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P-202  Nurse consultant leadership in an integrated hospice service: evaluation of impact
  1. Kate Heaps1,2,
  2. Wendy Lethem1 and
  3. Steve Dewar1,3,4,5,6,7
  1. 1Greenwich and Bexley Community Hospice, London, UK
  2. 2King’s College London
  3. 3Steve Dewar Associates Ltd
  4. 4Together for Short Lives
  5. 5St Christopher’s Hospice
  6. 6The Westcott Group Ltd
  7. 7South East London Doctors Cooperative Ltd

Abstract

Background More people die in hospital than wish to do so and many are from an older age group. Without action this is likely to be a growing problem. By 2030, 44% of all people dying will be over 85 years old.

In 2013 a business case supported the appointment of a hospice nurse consultant with a remit to work across hospice services, particularly those provided in hospital. The aim of the post was to reduce emergency admissions, length of stay and hospital deaths.

Key objectives were to:

  1. Increase use of the hospital palliative care team

  2. Ensure further integration of services

  3. Address the needs of the ‘older old’

  4. Connect palliative care expertise in and out of hospital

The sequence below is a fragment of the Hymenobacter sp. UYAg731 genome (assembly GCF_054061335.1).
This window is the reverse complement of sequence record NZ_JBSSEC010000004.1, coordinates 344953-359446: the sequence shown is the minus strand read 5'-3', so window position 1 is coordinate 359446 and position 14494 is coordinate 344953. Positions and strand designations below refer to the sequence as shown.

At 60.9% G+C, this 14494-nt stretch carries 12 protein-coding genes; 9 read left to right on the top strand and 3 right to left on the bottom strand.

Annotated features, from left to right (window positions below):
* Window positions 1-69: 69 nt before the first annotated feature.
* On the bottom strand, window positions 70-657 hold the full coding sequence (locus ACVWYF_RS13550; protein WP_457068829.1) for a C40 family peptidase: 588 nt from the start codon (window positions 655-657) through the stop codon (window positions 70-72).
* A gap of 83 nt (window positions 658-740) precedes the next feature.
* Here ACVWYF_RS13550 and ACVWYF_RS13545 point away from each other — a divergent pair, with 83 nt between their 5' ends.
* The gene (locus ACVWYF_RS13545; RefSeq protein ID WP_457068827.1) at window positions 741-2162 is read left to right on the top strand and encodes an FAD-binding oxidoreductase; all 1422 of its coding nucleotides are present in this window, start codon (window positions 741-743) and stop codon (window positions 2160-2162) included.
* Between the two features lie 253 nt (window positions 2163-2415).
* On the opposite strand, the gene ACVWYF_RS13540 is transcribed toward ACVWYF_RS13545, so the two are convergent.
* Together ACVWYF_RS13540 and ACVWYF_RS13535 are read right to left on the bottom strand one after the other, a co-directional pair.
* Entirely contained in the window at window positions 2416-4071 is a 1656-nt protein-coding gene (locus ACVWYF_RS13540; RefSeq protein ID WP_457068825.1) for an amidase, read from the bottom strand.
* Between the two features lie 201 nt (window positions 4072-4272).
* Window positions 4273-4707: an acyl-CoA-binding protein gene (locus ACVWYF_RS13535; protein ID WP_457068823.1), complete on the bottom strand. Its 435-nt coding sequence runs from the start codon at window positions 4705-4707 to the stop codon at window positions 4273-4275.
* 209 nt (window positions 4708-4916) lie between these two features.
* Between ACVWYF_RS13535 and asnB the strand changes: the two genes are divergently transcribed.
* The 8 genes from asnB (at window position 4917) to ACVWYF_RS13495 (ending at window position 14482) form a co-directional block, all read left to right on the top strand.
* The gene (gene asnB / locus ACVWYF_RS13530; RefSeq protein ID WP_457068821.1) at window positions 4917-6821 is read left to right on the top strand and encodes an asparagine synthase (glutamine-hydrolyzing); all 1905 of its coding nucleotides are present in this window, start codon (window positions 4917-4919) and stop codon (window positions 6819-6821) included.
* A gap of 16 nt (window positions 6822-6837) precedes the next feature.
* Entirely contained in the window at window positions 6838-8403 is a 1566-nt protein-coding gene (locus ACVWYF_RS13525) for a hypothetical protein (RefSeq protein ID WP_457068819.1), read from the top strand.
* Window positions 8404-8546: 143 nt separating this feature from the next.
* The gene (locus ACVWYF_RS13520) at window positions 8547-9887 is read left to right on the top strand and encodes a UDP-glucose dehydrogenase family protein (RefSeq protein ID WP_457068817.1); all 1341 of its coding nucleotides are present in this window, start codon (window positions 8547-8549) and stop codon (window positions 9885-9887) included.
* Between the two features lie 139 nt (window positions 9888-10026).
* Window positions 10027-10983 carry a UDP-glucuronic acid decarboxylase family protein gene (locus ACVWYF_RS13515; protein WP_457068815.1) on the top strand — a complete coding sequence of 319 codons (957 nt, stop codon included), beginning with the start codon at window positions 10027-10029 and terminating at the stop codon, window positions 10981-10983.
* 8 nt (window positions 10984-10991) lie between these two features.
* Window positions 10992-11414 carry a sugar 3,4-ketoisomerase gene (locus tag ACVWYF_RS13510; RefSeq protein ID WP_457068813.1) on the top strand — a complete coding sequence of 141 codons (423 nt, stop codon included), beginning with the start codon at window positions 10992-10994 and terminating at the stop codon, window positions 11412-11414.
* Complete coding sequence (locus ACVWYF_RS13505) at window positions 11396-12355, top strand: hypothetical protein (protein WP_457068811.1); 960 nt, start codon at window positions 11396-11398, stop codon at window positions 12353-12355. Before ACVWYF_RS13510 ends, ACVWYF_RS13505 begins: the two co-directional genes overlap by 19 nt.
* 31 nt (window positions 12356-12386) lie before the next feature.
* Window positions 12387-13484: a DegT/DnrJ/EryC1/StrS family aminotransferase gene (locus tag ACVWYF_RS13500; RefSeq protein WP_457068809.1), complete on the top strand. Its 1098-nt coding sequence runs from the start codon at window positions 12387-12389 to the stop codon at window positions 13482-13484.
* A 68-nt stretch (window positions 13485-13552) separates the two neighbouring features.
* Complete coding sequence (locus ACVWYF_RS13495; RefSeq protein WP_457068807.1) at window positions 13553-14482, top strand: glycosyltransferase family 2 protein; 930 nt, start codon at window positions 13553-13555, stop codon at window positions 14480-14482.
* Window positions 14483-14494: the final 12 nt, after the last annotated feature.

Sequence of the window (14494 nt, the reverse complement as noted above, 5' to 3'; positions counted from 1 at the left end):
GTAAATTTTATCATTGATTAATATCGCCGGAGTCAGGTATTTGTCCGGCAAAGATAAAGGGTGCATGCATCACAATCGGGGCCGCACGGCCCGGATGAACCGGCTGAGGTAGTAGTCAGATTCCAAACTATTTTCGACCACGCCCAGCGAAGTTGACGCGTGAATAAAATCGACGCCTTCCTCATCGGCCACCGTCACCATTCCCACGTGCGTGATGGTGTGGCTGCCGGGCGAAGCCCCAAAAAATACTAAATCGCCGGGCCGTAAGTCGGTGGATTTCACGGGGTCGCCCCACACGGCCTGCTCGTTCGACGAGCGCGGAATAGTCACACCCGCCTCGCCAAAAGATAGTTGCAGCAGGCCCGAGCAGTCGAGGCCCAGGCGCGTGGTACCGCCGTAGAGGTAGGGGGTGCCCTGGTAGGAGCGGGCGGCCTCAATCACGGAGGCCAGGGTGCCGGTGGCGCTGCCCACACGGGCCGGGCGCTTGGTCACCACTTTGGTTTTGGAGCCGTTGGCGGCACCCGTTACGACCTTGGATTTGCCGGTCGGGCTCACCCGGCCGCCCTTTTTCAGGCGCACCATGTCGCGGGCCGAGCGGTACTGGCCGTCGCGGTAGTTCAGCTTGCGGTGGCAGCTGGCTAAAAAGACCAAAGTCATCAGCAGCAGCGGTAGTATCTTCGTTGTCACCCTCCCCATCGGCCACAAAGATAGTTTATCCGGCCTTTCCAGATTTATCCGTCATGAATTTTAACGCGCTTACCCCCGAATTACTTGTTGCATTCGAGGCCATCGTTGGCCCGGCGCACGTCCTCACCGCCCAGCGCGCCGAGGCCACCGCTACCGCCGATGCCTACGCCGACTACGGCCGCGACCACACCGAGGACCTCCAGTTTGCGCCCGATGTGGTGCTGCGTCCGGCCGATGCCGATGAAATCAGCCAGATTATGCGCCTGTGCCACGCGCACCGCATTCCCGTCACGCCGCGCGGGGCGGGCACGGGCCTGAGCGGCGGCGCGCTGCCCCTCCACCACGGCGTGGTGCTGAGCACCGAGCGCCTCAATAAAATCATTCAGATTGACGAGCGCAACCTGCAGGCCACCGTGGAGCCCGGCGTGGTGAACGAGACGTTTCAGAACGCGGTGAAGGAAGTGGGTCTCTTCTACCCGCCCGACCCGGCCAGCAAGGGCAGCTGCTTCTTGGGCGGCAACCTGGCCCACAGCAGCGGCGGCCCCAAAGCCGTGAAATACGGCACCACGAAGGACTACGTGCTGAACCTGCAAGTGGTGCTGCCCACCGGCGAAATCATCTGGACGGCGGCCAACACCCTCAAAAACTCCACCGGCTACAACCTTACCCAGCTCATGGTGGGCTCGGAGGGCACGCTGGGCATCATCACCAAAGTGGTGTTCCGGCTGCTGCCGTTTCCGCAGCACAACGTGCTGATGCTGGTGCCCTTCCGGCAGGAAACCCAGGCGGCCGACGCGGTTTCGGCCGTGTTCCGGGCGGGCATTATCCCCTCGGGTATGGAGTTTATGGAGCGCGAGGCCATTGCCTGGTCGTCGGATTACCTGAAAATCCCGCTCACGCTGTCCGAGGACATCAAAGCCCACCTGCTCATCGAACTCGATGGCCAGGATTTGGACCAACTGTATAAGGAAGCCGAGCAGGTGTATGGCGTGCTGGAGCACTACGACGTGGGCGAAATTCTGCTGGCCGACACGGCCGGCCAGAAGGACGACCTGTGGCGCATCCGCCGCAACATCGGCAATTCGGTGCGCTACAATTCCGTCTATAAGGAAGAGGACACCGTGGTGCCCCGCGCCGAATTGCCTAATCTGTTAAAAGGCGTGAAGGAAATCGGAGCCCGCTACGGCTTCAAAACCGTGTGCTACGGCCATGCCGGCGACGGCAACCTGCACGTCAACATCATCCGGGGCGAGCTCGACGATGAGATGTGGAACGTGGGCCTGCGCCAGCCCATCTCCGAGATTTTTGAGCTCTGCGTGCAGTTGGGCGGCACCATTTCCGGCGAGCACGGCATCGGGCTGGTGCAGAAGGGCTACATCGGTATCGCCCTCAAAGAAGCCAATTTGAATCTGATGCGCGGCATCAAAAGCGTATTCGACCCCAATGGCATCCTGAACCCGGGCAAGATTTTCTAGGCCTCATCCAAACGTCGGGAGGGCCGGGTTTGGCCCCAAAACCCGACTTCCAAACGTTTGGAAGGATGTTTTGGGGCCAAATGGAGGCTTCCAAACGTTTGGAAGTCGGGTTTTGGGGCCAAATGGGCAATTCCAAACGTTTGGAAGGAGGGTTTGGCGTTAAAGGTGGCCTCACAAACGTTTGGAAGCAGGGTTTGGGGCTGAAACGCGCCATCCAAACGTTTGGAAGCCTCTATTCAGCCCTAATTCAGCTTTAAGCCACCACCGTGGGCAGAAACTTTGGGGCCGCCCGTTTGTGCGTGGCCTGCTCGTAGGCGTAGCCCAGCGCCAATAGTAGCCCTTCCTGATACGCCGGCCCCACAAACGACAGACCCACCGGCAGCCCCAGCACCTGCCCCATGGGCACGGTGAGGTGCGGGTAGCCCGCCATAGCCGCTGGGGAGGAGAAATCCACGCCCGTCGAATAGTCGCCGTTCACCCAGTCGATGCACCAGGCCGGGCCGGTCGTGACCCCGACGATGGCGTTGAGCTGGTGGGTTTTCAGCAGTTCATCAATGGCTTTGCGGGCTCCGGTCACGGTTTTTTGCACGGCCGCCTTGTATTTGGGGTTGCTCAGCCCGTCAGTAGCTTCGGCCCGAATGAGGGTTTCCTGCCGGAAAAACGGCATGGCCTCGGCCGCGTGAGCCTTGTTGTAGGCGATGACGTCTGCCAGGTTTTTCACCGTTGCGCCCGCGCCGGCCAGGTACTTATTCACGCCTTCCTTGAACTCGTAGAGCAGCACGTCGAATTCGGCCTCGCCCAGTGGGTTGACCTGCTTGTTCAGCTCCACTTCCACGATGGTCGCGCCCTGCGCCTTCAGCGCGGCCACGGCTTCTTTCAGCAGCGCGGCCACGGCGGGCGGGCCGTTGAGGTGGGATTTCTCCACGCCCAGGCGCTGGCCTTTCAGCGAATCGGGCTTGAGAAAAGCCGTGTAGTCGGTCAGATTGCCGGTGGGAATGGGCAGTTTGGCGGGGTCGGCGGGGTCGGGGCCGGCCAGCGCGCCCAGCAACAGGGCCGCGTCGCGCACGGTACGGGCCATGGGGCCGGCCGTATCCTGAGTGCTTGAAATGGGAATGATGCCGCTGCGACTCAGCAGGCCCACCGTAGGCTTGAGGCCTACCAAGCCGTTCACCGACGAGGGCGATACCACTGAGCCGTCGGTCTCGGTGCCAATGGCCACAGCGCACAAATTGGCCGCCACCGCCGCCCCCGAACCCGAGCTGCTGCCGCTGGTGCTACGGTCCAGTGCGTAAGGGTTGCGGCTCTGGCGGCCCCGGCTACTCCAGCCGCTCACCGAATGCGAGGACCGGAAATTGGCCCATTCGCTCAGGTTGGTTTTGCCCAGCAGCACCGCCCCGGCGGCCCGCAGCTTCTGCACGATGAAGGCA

5. Develop strategies to meet growing demand.

Methods This evaluation draws together qualitative data and presents compelling evidence of impact against each objective. Establishing new systems and processes for referral to the hospital team and enabling rapid discharge has led to a significant reduction in deaths in non-critical hospital wards. The evaluation reviews the challenges and considers further developments.

Results Outcomes include:

  • Referrals to the hospital team up 25% and hospital team visits up 89%

  • A 58% increase in referrals from the hospital team to the hospice community teams

  • A 7% decrease in deaths in non-critical hospital wards

  • Almost 8 out of 10 patients discharge achieved within one week

  • Increased reach to people with non-malignant disease.

Conclusion The initiative has had significant impact, far outweighing the investment required.

This is an Open Access article distributed in accordance with the Creative Commons Attribution Non Commercial (CC BY-NC 4.0) license, which permits others to distribute, remix, adapt, build upon this work noncommercially, and license their derivative works on different terms, provided the original work is properly cited and the use is non-commercial. See: http://creativecommons.org/licenses/by-nc/4.0/

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